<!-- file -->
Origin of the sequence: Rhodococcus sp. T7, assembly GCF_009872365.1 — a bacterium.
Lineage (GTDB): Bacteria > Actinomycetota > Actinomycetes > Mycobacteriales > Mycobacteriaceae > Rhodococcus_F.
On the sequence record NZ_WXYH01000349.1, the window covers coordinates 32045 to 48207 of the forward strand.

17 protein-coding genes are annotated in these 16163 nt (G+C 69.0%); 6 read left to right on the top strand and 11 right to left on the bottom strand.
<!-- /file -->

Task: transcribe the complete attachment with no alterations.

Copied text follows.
Origin of the sequence: Rhodococcus sp. T7, assembly GCF_009872365.1 — a bacterium.
Lineage (GTDB): Bacteria > Actinomycetota > Actinomycetes > Mycobacteriales > Mycobacteriaceae > Rhodococcus_F.
On the sequence record NZ_WXYH01000349.1, the window covers coordinates 32045 to 48207 of the forward strand.

17 protein-coding genes are annotated in these 16163 nt (G+C 69.0%); 6 read left to right on the top strand and 11 right to left on the bottom strand.